JEFFERSON CITY, MO., September 9, 1863.
Colonel C. W. MARSH, Assistant Adjutant-General:
The notorious Manner Rucker was mortally wounded by troops sent from this post at Saint Aubert's, Callaway County, yesterday morning, and Captain Rafter was killed at Quincy, Hickory County, on the 5th. Those two, with their bands, have been a terror to the country.
E. B. BROWN,
Hickman Mills, Mo., September 9, 1863.
Commanding District of the Border:
GENERAL: I received a report from Major Thacher, at 8 o'clock last evening, stating that Quantrill was 80 miles east of Independence. Believing that this station is in the best position to check any raid which may be made toward Kansas, I respectfully ask you, if possible, to send me another company immediately. Captain Rouell's men are constantly in the saddle, and with another such squadron of cavalry I believe that I can keep this section clear of guerrillas. A man was robbed near Pleasant Hill yesterday, and on Friday night last four of these cutthroats came within 2 miles of this post. I have sent a scout to the place where Quantrill was said to be last night, and another to the Little Blue. If possible, I should like to see a company here this evening.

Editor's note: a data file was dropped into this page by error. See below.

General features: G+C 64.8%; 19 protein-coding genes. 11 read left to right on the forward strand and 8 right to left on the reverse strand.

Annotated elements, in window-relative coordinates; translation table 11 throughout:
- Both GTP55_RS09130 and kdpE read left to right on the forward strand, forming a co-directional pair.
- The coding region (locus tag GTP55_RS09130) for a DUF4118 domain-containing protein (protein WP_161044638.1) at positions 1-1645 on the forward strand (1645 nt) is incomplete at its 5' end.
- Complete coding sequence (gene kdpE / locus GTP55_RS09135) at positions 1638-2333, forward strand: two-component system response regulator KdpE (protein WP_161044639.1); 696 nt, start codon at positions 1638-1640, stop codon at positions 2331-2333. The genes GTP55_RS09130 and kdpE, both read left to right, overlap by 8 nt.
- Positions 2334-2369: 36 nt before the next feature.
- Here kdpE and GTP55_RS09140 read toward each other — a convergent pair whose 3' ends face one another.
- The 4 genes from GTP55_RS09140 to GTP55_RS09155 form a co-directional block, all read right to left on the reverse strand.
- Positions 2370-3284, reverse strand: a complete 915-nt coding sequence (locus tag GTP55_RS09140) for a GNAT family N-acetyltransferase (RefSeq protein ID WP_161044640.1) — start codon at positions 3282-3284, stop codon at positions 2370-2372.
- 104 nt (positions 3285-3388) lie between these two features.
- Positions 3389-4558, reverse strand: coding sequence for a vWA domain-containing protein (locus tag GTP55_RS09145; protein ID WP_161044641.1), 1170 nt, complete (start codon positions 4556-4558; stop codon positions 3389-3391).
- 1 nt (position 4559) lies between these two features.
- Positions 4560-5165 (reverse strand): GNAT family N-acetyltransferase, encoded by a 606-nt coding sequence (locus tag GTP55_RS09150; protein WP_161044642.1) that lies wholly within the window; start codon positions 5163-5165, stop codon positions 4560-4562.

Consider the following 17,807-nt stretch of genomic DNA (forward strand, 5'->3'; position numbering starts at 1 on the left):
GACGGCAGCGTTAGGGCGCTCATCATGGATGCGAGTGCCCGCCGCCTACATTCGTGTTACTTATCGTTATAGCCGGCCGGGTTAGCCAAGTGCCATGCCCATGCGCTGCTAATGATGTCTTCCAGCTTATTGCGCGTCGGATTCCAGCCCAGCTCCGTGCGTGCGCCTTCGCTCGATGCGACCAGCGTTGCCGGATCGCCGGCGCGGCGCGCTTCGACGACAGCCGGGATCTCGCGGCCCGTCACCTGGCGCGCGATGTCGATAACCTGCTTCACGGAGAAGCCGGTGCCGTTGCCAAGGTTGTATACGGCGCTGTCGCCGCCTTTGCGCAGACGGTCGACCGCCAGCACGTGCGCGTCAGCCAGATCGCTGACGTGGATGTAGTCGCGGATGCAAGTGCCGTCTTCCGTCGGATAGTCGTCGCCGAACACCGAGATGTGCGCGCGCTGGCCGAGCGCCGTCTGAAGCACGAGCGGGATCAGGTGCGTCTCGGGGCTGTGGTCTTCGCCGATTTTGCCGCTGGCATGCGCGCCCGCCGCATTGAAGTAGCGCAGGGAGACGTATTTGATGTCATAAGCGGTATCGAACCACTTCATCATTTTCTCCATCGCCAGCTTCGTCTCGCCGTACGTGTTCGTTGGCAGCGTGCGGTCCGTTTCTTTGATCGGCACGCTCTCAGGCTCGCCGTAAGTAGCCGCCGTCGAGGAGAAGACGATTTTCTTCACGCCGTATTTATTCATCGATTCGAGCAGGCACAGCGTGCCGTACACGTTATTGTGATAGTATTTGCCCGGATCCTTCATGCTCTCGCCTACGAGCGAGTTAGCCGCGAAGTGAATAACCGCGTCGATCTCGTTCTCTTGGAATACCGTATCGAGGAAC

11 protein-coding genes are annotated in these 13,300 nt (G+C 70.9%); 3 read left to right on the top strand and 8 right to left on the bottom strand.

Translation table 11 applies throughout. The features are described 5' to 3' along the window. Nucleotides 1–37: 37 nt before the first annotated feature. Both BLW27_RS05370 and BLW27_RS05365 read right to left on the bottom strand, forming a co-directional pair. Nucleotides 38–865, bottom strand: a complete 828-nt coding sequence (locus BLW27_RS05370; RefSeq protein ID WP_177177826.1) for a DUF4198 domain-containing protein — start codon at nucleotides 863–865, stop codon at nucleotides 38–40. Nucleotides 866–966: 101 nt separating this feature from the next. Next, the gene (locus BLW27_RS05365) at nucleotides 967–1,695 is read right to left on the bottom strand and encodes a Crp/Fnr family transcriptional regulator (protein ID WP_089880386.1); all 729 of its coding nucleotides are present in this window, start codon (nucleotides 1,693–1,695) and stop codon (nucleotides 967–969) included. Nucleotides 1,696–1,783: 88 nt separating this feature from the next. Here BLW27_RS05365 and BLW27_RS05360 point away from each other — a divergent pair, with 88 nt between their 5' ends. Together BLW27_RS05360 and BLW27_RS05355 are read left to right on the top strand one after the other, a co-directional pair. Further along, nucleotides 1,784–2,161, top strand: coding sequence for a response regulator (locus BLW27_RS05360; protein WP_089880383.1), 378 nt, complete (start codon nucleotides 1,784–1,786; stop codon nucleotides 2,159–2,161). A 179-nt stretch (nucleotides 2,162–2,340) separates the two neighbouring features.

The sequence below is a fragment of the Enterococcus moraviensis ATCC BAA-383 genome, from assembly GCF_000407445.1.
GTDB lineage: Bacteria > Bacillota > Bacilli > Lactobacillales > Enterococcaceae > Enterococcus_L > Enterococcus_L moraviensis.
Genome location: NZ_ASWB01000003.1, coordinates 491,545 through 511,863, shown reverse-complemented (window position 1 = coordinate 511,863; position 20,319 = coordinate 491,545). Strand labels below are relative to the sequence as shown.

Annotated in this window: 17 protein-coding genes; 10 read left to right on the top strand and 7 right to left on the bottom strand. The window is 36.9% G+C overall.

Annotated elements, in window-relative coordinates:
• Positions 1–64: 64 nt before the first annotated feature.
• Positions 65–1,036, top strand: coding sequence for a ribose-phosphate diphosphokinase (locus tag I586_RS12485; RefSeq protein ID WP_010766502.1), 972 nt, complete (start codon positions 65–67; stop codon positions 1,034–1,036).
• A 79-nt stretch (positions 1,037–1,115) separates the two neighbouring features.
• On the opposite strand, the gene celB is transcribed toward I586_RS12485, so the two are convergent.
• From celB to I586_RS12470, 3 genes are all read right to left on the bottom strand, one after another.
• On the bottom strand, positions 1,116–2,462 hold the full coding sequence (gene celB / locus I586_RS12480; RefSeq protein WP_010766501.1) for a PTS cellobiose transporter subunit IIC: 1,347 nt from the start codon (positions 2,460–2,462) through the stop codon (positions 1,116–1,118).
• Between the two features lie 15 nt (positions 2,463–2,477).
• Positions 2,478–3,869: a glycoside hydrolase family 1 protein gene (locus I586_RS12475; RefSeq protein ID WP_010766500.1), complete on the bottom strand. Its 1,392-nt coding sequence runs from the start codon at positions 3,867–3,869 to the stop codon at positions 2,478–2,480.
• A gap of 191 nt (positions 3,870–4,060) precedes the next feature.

Very respectfully, yours,
J. E. HAYES,
Lieutenant Colonel Twelfth Kansas Volunteers, Commanding Station.
WASHINGTON, D. C., September 10, 1863.
Major-General SCHOFIELD, Saint Louis:
GENERAL: Your telegram of the 3rd instant, requesting that Senator Lane be written to by the President, was sent to the latter, but the declined writing to the former unless he should appeal to him against your orders that no invasion of Missouri should be made by the people of Kansas. The President fully approves your determination to prevent any such invasion. It could only lead to bloodshed and retaliation. At the same time active measures must be taken to break up and destroy Quantrill's band of robbers and murderers. Cannot the three regiments which General Pope is sending to you be employed advantageously for that purpose? I am of opinion that all Missouri and Kansas troops should be removed from that border, and troops from other States be put in their places.
Very respectfully, your obedient servant,
H. W. HALLECK,
HEADQUARTERS DISTRICT OF SOUTHEASTERN MISSOURI,
Pilot Knob, Mo., September 10, 1863.
Commanding Department of the Mississippi, Saint Louis:
A scout through Reynolds, Shannon, and Oregon Counties returns with several prisoners, horses, and arms. Four guerrillas were killed